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Driving range target for distance


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#1 wildcatden

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Posted 31 January 2019 - 04:31 PM

Work on my 8YO kid's swing, he has been trying to get more efficient and increased distance.  While on the range, I always want him to be aiming at something regardless of the club in hand. For driver, I have been having him aim at this flag 125 yards out and telling him to hit it over it (which he can do if he strikes it well).

Perhaps from a mental aspect, would he be better served to be trying to carry it over a flag that is 150 yards out (which he can NOT do yet even on his best strike)?   Curious as to what others have done.  It's sort of a "aim high" (set your goals high) vs "build confidence" (achievable success) question.


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#2 heavy_hitter

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Posted 31 January 2019 - 04:40 PM

Depending on the range have him try to land a driver between two Flag Sticks, two greens etc. like he is parting a fairway.  We have trees on our range and work on hitting it in between them.

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#3 wildcatden

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Posted 31 January 2019 - 04:45 PM

View Postheavy_hitter, on 31 January 2019 - 04:40 PM, said:

Depending on the range have him try to land a driver between two Flag Sticks, two greens etc. like he is parting a fairway.  We have trees on our range and work on hitting it in between them.

Yes, I am a big fan of the aiming part.  Have you tried anything to get your kid to strive for more distance?  I suppose the answer is you need to do a little bit of both...sort of like playing forward tees to learn to go low and playing tees back to learn to save par.

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#4 leezer99

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Posted 31 January 2019 - 05:40 PM

View Postwildcatden, on 31 January 2019 - 04:45 PM, said:

View Postheavy_hitter, on 31 January 2019 - 04:40 PM, said:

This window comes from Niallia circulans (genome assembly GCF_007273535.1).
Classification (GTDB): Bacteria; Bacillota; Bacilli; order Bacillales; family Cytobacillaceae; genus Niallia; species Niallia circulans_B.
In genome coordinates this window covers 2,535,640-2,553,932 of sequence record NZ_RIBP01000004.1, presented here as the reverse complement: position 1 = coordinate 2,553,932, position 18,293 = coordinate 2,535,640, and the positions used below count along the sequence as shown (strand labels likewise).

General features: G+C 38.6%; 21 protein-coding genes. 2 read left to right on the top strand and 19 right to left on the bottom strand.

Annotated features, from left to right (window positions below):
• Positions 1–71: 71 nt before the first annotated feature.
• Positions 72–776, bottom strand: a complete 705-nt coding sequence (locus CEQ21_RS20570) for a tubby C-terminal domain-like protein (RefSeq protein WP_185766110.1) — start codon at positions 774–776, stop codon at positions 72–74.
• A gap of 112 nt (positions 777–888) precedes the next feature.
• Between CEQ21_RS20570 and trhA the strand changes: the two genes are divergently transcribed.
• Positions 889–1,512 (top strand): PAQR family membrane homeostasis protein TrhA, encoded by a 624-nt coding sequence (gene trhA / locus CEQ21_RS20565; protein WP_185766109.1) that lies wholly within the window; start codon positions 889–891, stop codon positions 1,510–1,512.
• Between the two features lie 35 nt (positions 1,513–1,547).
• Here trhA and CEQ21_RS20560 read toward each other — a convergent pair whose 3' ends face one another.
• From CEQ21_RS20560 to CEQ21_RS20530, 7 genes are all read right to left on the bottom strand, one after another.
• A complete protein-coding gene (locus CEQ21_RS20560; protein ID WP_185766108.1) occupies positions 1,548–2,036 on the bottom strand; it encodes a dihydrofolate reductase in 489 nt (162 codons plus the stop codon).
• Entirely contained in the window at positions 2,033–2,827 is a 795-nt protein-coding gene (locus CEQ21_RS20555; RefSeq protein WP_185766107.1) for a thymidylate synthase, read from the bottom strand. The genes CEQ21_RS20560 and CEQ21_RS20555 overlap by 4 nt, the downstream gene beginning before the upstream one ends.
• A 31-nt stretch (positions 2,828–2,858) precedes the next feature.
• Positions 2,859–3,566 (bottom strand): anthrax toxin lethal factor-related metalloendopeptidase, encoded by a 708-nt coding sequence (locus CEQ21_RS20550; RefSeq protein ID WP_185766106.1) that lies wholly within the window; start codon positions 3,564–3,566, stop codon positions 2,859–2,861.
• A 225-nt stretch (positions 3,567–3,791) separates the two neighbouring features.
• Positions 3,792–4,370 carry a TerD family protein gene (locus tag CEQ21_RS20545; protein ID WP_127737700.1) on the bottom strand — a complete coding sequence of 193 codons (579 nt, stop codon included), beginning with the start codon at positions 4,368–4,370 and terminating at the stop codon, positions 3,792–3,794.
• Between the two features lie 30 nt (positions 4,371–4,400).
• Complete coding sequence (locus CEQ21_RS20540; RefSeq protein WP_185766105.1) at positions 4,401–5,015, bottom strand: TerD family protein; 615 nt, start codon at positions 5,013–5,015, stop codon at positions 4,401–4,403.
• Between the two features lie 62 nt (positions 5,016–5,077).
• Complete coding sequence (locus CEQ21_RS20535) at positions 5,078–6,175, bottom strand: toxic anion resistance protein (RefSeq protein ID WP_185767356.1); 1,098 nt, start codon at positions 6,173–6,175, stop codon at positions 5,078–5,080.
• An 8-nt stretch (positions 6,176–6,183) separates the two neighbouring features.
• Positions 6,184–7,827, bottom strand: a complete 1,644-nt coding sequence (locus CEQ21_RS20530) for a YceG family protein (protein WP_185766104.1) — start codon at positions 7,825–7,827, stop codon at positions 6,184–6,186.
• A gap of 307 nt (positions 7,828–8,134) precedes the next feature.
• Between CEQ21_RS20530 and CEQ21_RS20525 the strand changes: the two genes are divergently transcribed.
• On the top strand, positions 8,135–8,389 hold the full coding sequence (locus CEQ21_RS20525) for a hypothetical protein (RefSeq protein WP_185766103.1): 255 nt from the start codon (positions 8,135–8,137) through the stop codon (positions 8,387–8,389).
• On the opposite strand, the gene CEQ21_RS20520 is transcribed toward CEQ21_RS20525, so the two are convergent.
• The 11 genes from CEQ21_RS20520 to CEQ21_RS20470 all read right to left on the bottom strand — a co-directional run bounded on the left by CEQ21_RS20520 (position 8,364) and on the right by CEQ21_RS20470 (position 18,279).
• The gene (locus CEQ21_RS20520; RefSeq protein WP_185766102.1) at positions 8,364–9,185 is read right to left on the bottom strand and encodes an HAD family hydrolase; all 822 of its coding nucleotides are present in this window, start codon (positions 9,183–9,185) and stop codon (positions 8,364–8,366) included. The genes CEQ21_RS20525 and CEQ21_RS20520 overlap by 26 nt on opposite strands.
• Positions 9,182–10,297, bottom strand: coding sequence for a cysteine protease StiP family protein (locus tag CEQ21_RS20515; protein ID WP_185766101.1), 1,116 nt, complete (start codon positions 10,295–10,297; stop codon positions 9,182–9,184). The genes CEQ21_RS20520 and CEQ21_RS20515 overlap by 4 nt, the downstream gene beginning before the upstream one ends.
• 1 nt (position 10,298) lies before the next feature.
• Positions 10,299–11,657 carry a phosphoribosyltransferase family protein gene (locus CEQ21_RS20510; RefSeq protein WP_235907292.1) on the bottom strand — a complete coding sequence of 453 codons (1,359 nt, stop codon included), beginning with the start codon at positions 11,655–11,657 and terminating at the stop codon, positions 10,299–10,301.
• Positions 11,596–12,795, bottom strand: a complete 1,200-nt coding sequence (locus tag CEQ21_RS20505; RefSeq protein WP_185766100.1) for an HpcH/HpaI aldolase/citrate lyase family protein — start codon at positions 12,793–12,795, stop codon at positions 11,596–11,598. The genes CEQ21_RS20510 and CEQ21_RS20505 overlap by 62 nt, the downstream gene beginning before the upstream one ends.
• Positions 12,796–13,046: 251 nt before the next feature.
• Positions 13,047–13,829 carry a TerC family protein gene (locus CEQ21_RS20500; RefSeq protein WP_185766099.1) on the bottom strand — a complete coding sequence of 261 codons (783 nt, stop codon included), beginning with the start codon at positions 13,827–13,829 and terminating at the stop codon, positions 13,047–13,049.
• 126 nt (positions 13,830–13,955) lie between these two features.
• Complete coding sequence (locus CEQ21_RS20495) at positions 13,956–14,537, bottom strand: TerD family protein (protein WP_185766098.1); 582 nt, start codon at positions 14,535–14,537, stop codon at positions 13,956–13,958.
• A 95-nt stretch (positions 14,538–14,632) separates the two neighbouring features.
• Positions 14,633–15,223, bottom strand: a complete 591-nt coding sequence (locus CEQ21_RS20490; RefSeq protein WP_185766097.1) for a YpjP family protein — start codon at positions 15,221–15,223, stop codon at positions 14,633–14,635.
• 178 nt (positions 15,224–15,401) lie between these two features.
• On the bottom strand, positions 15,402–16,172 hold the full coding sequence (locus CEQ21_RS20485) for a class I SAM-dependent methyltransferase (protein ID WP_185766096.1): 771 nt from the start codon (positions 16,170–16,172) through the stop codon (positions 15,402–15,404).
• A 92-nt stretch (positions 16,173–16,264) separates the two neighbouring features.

Depending on the range have him try to land a driver between two Flag Sticks, two greens etc. like he is parting a fairway.  We have trees on our range and work on hitting it in between them.

Yes, I am a big fan of the aiming part.  Have you tried anything to get your kid to strive for more distance?  I suppose the answer is you need to do a little bit of both...sort of like playing forward tees to learn to go low and playing tees back to learn to save par.
We have a sign way out down the middle of the range and we've been aiming at it for years now. Finally hit it on the fly last week.  We're always trying to hit it hard with speed.

Only thing I'll caution you on is that most ranges use distance limited balls so you don't necessarily want to use them for measuring distance.

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#5 wildcatden

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Posted 31 January 2019 - 05:48 PM

View Postleezer99, on 31 January 2019 - 05:40 PM, said:

View Postwildcatden, on 31 January 2019 - 04:45 PM, said:

View Postheavy_hitter, on 31 January 2019 - 04:40 PM, said:

Depending on the range have him try to land a driver between two Flag Sticks, two greens etc. like he is parting a fairway.  We have trees on our range and work on hitting it in between them.

Yes, I am a big fan of the aiming part.  Have you tried anything to get your kid to strive for more distance?  I suppose the answer is you need to do a little bit of both...sort of like playing forward tees to learn to go low and playing tees back to learn to save par.
We have a sign way out down the middle of the range and we've been aiming at it for years now. Finally hit it on the fly last week.  We're always trying to hit it hard with speed.

Only thing I'll caution you on is that most ranges use distance limited balls so you don't necessarily want to use them for measuring distance.

Thanks, we'll try aiming at the flags waaaaaay out there for a while.  I've trained myself to tell him to always "swing fast" and never use the phrase "swing hard".   And yes, I'm pretty sure our course uses distance limited balls. Each large bucket seems to contain either a couple cracked balls or ones with the cover peeling off.


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#6 kekoa

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Posted 31 January 2019 - 06:22 PM

We always create a make believe tight fairway and try to hit balls between flags.  Not so much working on distance given most range balls are limited flight.  I try to have my son hit every drive as hard as he can while also maintaining accuracy of course.